Matthew 11:25-30

As a youngster I worked on farms and did a lot of hay baling. As we would head to the field I would always look whether or not the baler was wire or rope. Rope-tied bales were about half the weight of a wire-tied one. Of course, this was in the day before the big two ton bales. As an “athlete” I enjoyed the heavier bales for the conditioning factor. As a teenager with other plans, the straw bales did not take the energy needed for the weekend. The ultimate was a wire-baled machine with green hay; they were really heavy.

In life, when we have the choice, we choose to avoid the heavy scenes in our daily drama. We have always heard that God won’t give us more than we can bear. Tell that to Job! Sometimes, I feel like Job when he cried out in frustration, “God is not a man like me that I might answer (challenge ) him, that we might confront each other as in court. If only there were someone to arbitrate between us,...” Job 9:32-33. Some translations use the work “mediator or umpire.” God and I need to discuss limits -- what God thinks I can bear and what I think I can bear may be miles apart!

Usually we can see this activity between mom and dad. Dad will pull out the belt and mom will step between, not to free me from the penalty, but to make sure the punishment is not too punitive. In Job’s case, he wanted freed because he felt he did not deserve the punishment -- the burden was too heavy, he couldn’t carry it.

The dilemmas we face in life can be like weights that drag us down and hinder the joy in us that God has intended we experience. Illness, debt, addictions, and the scores of syndromes weigh us down and squish the joy of the Lord in us.

Jesus addressed this problem with the parable of a yoke. The yoke is how the oxen were attached to the wagons they pulled, If the yoke did not fit right, the oxen suffered while they towed the load. If the yoke was done right, the oxen pulled the yoke and the force of yoke-ness (linguistic license, please!) pulled the wagon. Push mowers are designed ergonomically today: you push the handle and the force of handle-ness pushes the mower.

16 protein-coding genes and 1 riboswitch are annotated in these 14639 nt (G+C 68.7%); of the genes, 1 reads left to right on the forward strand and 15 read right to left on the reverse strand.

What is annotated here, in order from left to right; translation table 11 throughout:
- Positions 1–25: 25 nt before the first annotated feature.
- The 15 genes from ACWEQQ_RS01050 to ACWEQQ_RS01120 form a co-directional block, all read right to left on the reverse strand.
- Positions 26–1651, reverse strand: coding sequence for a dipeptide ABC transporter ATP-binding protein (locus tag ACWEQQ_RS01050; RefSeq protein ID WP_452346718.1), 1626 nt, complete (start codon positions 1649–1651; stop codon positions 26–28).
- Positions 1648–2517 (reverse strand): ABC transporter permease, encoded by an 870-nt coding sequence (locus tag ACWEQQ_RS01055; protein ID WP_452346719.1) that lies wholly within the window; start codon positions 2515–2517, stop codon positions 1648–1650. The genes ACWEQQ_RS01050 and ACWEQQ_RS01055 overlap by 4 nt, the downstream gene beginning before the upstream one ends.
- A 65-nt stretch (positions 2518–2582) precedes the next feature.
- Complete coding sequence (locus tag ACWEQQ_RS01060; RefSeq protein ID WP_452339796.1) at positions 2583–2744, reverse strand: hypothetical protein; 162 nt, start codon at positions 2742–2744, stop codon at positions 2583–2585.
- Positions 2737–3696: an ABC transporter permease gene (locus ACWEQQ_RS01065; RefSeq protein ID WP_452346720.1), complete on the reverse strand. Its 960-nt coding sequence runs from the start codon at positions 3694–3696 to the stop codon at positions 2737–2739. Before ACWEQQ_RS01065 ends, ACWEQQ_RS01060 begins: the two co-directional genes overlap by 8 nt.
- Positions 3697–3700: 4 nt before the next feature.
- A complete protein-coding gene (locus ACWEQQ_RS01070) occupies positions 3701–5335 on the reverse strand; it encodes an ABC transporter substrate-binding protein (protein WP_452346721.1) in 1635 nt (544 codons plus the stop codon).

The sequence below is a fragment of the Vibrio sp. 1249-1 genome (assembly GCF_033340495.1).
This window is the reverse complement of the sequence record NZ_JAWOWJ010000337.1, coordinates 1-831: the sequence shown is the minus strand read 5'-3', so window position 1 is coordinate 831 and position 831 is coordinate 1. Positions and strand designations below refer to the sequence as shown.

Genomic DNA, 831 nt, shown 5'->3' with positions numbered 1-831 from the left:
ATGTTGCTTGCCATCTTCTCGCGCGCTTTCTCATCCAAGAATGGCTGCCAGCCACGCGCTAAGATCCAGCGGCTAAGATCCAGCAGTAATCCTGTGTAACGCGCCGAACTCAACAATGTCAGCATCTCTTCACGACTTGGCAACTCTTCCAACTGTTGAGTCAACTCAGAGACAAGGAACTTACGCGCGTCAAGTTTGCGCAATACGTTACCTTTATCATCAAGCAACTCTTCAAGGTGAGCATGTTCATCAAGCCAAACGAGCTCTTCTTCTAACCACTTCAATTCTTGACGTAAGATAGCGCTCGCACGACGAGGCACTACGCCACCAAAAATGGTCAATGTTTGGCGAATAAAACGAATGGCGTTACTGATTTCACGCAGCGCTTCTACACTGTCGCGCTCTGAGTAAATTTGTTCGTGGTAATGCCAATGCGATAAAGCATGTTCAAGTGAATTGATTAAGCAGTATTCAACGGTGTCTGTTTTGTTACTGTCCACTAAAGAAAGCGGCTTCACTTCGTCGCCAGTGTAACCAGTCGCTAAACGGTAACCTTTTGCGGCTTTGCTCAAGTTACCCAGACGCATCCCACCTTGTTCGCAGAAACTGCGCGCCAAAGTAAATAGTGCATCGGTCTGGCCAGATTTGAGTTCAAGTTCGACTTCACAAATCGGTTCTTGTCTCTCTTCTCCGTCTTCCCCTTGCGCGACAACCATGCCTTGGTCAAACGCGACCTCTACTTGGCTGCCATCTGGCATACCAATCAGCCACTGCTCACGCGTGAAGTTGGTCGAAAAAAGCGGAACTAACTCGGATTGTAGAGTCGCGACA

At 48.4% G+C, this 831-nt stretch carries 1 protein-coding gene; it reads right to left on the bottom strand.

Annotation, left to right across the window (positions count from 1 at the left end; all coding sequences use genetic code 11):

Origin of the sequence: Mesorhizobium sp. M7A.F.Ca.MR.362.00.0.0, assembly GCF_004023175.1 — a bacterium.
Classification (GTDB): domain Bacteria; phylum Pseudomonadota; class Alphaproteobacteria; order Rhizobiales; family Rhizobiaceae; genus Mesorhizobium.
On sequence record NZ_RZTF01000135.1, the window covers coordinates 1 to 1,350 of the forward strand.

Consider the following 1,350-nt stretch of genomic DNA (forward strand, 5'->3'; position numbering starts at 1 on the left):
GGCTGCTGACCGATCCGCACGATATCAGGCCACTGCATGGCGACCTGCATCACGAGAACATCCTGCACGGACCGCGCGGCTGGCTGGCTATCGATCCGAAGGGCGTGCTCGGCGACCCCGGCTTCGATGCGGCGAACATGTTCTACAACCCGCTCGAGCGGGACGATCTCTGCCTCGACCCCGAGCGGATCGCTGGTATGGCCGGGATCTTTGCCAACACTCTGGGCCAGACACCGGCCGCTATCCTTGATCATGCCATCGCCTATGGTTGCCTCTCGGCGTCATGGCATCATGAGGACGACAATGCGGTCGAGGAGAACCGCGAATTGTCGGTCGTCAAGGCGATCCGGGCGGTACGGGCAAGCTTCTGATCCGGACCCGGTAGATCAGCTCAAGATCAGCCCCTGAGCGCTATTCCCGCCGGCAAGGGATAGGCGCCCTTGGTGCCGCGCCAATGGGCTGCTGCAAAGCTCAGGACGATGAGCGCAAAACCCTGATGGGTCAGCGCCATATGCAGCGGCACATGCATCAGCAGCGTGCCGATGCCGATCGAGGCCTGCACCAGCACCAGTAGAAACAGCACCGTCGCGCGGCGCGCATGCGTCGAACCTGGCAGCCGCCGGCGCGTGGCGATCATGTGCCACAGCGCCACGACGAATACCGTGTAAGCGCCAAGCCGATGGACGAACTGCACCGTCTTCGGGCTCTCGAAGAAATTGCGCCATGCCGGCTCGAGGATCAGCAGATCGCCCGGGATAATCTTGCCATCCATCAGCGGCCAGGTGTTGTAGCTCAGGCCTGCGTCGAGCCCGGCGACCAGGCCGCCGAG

Jesus proclaims that ergonomic principle: We trust Jesus Christ, and the force of Jesus Christ-ness moves our burdens -- please not:  moves the burden, not remove! The handle-ness may push the mower, but we still have to do the lawn.

How the does Jesus actually lighten our heavy burdens?  One of the Snow White dwarfs gives us a clue, “Whistle while you work...” there is a chorus, “The Joy of the Lord is my strength...” If we can raise the altitude of our joy in Christ, we can lower the weight of the burden that this world presses upon us.

If we chose our burden (You can do that???), things might be different. Some burdens are put on us by others, but we don’t have to take them. If A has a problem, I will listen and help where I can, but I will not accept the burden.

Finally, get help. As a volunteer firefighter, I listened on the local scanner to another department struggling with a situation. Then I heard, “...Joe, we’re stuck... we can’t move the truck... the fire is all around us ... where are you...?” Joe replied, “We can’t get there...we are tied up here...” We waited. Finally, our chief called them and asked, “Need help?”  “No, we’re ok...” We went anyway and pulled the stuck vehicle out after fighting the fire around it. One of the firefighters was slightly burned and the truck was saved. Help?

“Take my yoke upon you and learn from me... my yoke is easy and my burden is light”  Matthew 11:28-29.

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